If You Really Believe Luke, You Just Can't Be a Pessimist in 2019

If you had a few days left to live, what would you tell those around you?

You'd probably ensure that your loved ones know they are loved. You might reminisce with them about the past. You might even try to bury the hatchet with some contentious people from your past.

Photo by Bruce Mars

But in addition to nostalgia and forgiveness, I can bet there would be a good deal of practicality wrapped up in your last few days. Things like where you store the password for the retirement account. How to start up the lawn mower when it makes that pathetic sound. When to pay the water bill.

If anyone at all depends on you, you would prepare them for your absence. You would attempt to share all of the knowledge in your head so that your loved ones could carry on when you died.

This is exactly what Jesus did on his last trip to Jerusalem. He knew the end was near for him. In Luke 18 he even predicted his death for (at least) the third time. He said:

See, we are going up to Jerusalem, and everything that is written about the Son of Man by the prophets will be accomplished. For he will be delivered over to the Gentiles and will be mocked and shamefully treated and spit upon. And after flogging him, they will kill him, and on the third day he will rise. 
Luke 18:31-33

Knowing full well his crucifixion was just days away, don't you think he would have hammered home as many critical lessons as possible? Once Jesus was dead, these disciples would be responsible for spreading the gospel and growing the kingdom.

So what did Jesus teach them?

The lessons are varied and nuanced, but they all circle back to one thing: faith. Now, lest you think that's obvious, generic or cliche, let me qualify. Jesus taught his disciples that faith is a critical element of all facets of life. He taught that faith is effective in driving evil out of this world. He taught that some things, like forgiving others, can only be accomplished with faith.

To boil it down even more: Jesus taught that faith can move mountains.

Do you believe that to be true?

I think too many Christians have believed the lie that what they do or say or think or believe doesn't really matter. They might read Luke's gospel account of Jesus's last journey to Jerusalem, crammed packed with lessons on faith, and mentally assent to them. But when it comes to living out those principles? They feel lost, hopeless, or helpless.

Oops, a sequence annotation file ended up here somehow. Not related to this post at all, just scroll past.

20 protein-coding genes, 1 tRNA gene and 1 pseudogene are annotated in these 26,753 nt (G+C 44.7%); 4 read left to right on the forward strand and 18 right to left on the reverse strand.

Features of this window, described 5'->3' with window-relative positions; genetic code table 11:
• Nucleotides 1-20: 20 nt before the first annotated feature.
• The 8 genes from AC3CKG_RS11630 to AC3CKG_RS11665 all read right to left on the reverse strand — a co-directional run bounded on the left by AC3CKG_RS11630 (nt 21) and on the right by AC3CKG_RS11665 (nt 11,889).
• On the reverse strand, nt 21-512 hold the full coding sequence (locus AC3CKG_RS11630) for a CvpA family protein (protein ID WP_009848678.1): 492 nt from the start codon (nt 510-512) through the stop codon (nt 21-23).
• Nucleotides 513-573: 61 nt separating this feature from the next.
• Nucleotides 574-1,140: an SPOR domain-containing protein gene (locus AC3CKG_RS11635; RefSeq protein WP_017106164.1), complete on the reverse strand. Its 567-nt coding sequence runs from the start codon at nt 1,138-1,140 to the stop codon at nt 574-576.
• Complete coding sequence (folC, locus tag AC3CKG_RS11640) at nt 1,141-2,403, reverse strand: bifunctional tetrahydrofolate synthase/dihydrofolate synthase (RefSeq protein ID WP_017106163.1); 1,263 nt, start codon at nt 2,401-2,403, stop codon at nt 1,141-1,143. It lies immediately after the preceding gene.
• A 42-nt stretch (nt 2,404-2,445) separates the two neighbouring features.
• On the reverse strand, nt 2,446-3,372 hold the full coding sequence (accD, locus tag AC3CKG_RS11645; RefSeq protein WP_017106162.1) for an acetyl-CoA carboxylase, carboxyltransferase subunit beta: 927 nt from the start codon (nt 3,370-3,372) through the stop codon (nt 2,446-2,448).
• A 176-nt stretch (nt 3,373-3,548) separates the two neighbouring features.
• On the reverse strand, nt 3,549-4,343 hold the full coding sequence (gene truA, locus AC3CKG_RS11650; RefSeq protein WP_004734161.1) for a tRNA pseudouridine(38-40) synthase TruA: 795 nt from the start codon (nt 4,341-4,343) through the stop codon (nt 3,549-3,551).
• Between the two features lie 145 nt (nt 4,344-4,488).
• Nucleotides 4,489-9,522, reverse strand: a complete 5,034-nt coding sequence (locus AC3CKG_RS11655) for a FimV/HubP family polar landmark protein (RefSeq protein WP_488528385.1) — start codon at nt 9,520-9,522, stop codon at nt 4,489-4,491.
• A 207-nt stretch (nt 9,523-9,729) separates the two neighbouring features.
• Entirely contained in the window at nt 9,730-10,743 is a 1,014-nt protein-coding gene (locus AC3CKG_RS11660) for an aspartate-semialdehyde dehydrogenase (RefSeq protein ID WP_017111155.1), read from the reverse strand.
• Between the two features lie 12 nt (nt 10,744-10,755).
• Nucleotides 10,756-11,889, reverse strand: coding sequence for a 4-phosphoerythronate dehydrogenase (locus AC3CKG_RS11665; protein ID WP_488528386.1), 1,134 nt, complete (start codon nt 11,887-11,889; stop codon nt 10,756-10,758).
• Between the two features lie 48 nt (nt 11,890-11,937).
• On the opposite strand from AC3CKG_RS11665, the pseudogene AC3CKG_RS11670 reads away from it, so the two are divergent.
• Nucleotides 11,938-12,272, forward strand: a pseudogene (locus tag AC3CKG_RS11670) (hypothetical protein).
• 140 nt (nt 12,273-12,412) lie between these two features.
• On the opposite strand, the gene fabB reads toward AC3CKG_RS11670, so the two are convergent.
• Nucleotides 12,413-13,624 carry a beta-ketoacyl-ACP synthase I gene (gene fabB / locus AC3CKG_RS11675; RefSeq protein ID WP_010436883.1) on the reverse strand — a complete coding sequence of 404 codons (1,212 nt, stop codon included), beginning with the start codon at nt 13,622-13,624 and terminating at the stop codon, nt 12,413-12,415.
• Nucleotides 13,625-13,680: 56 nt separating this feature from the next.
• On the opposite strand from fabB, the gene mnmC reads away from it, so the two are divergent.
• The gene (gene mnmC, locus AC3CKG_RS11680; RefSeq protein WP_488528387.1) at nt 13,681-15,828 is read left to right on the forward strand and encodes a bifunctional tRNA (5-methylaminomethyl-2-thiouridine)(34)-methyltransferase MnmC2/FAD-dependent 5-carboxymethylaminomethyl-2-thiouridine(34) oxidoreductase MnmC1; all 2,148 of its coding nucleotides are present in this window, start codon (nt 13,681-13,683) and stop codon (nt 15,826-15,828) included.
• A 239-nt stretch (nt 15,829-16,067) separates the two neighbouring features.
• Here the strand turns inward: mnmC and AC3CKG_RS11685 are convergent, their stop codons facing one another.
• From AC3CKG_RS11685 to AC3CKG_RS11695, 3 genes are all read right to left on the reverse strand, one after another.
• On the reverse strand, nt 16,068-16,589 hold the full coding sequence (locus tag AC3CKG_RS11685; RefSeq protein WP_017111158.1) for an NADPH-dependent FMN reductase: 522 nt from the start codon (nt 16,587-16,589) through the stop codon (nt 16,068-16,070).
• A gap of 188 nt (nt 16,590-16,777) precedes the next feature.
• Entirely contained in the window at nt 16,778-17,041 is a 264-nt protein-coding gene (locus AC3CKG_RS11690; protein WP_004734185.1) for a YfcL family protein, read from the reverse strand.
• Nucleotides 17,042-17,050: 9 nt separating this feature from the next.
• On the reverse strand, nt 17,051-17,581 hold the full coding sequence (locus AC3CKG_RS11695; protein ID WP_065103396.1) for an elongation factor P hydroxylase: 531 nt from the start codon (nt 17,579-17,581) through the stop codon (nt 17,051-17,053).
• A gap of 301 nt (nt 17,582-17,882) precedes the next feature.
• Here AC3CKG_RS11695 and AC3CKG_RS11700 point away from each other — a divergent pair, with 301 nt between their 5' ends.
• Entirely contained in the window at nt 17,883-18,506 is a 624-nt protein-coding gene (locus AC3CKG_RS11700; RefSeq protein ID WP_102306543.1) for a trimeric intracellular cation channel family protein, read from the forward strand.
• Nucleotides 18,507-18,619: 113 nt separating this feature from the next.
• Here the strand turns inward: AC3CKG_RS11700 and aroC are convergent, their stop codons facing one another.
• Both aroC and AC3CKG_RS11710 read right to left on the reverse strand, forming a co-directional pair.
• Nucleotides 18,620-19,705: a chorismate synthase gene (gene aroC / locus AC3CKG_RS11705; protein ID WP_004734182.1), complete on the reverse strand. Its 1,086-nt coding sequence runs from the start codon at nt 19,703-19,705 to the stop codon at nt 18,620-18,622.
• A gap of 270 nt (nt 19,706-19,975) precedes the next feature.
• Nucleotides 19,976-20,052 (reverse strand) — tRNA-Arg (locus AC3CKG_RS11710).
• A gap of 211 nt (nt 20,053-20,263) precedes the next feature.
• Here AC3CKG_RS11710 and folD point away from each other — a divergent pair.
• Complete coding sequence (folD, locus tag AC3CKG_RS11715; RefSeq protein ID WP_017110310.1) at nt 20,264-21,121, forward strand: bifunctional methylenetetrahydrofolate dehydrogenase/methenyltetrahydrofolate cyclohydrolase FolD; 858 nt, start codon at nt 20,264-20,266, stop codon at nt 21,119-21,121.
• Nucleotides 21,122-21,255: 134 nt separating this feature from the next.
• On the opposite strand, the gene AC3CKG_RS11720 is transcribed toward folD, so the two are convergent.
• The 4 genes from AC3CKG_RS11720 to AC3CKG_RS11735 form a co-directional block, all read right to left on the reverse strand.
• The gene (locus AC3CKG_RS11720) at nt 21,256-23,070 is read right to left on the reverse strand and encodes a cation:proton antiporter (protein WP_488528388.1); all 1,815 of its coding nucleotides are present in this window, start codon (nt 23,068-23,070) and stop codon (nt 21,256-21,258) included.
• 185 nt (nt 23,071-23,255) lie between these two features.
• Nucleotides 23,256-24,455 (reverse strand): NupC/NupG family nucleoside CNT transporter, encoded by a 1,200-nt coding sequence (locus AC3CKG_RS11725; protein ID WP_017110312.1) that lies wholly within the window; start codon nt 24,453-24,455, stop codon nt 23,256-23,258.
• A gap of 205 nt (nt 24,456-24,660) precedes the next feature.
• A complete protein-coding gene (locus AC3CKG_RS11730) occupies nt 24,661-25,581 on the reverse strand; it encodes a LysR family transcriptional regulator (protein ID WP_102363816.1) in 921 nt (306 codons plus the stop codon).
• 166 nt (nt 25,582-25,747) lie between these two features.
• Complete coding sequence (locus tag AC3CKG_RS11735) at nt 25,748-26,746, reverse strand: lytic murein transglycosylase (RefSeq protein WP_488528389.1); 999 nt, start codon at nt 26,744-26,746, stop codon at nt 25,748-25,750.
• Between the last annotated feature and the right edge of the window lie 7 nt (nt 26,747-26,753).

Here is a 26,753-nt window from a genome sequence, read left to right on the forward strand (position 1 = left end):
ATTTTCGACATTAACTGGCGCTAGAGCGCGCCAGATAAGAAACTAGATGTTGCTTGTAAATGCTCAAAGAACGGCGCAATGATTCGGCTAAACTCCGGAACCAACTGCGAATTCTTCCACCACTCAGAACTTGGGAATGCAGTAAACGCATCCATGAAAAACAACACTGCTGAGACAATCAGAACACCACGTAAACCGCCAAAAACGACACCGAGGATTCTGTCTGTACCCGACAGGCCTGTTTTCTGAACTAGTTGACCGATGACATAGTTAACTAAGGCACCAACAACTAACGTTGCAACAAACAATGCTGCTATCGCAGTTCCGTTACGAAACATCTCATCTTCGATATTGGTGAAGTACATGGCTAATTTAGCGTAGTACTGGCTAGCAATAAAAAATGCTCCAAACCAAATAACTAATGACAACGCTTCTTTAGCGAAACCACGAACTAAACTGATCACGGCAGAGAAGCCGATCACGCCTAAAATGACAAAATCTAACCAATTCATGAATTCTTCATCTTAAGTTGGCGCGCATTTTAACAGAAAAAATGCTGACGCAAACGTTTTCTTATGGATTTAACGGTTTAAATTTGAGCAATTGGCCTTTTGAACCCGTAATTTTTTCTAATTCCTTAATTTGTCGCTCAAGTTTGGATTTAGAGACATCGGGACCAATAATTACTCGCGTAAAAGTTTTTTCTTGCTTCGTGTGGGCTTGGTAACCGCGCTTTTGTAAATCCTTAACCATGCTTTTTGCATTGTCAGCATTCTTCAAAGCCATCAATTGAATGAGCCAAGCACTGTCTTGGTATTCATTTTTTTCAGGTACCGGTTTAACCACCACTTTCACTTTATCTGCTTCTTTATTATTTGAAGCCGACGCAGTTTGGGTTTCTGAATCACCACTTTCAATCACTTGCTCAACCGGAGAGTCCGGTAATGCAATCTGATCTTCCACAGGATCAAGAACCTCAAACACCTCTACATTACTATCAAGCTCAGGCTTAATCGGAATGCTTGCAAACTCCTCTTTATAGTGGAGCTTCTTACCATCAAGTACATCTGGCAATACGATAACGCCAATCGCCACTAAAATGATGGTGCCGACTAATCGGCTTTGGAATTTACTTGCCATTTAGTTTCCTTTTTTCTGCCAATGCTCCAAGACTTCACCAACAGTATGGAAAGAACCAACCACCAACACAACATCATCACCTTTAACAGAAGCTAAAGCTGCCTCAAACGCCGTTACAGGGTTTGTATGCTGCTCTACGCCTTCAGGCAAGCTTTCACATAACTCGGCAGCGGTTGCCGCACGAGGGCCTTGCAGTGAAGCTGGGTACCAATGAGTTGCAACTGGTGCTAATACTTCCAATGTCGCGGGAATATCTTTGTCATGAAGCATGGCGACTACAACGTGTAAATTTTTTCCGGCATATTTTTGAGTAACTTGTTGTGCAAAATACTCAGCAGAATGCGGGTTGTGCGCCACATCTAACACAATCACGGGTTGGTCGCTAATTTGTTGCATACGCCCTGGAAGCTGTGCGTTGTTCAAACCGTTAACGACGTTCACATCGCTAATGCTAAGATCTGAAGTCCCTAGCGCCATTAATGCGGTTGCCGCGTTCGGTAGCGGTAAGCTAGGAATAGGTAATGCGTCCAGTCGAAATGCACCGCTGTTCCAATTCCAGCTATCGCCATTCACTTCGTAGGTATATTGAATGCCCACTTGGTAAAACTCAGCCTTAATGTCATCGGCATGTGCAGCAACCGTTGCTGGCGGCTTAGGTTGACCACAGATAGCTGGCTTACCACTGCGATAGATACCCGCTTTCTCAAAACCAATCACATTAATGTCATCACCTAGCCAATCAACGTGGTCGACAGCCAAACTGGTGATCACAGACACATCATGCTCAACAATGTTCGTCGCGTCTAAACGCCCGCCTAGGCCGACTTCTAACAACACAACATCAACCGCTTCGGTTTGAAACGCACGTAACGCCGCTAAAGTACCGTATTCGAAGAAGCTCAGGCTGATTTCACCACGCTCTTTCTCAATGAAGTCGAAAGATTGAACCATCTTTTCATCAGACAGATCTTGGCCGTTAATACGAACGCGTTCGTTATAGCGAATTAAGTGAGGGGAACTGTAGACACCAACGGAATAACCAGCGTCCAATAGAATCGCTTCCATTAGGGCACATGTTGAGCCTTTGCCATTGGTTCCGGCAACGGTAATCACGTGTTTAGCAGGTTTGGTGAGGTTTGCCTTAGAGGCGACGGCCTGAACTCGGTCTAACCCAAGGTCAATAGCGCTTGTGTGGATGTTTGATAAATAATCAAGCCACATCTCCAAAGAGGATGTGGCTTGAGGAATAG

And can we really blame them?

The world is a messed up place. At times it seems worse than ever. We see things like racial injustice, civil war, poverty, and school shootings, and it's easy to feel overwhelmed. Beaten down by the world, the temptation is to believe that nothing one does really matters. I can have no positive effect on the kingdom or in the world today.

That's exactly what the enemy wants you to believe.

So we surrender to any number of ungodly positions: apathy, fatalism, pessimism. We sit on our hands while the world burns, not out of malice but out of fear or sheer overwhelm. Seriously, what can I do to stop world hunger or overcome corruption in government? What could I possibly do to end human trafficking?

Let's go back to that core message Jesus taught in Luke:

If you had faith like a grain of mustard seed, you could say to this mulberry tree, ‘Be uprooted and planted in the sea,’ and it would obey you. 
Luke 17:6

Now you might say this is just a metaphor, and maybe you would be right. But which is harder to do? Cast a tree into the sea or put an end to human trafficking? Give me the former any day.

What Jesus was saying is that with faith both of these things are possible. Don't believe me? Read what he said in Mark:

All things are possible for one who believes. 
Mark 9:23

One can, and of course many have, taken verses like this out of context, but you get my point. When our wills are aligned with that of the Father, anything is possible. This truth applies as much to us today as it did to the disciples in the first century.

So you see, if you believe what Luke wrote in his gospel about Jesus and his last journey to Jerusalem, then you can't be a pessimist in the 21st century, despite how awful things are in the world.

This is exactly why Daniel Sweet and I wrote our new book, The Last Lessons of Christ: Living by Faith in an Age of Despair.

We think way too many Christians have given up on making a difference for the kingdom. But Jesus taught something radically different. He showed his followers that with even a tiny amount of faith, big things are possible.

The book is available for order today.

If you're still on the fence, check out what author extraordinaire, Mary DeMuth, had to say about The Last Lessons of Christ:

The Last Lessons of Christ is insightful, theologically astute, compelling and powerfully written. This would be a wonderful companion to study during Lent, to better contemplate the last days of Jesus’s earthly ministry. A highly recommended personal study and ministry tool.

Daniel and I believe this book will be a source of encouragement, hope, and inspiration in your personal walk with Christ, something we all need in today's world.

You can buy The Last Lessons of Christ at the following links:

Barnes and Noble
Books a Million
Indigo Books



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Little Iceburg Lettuce photo by Deviyahya.

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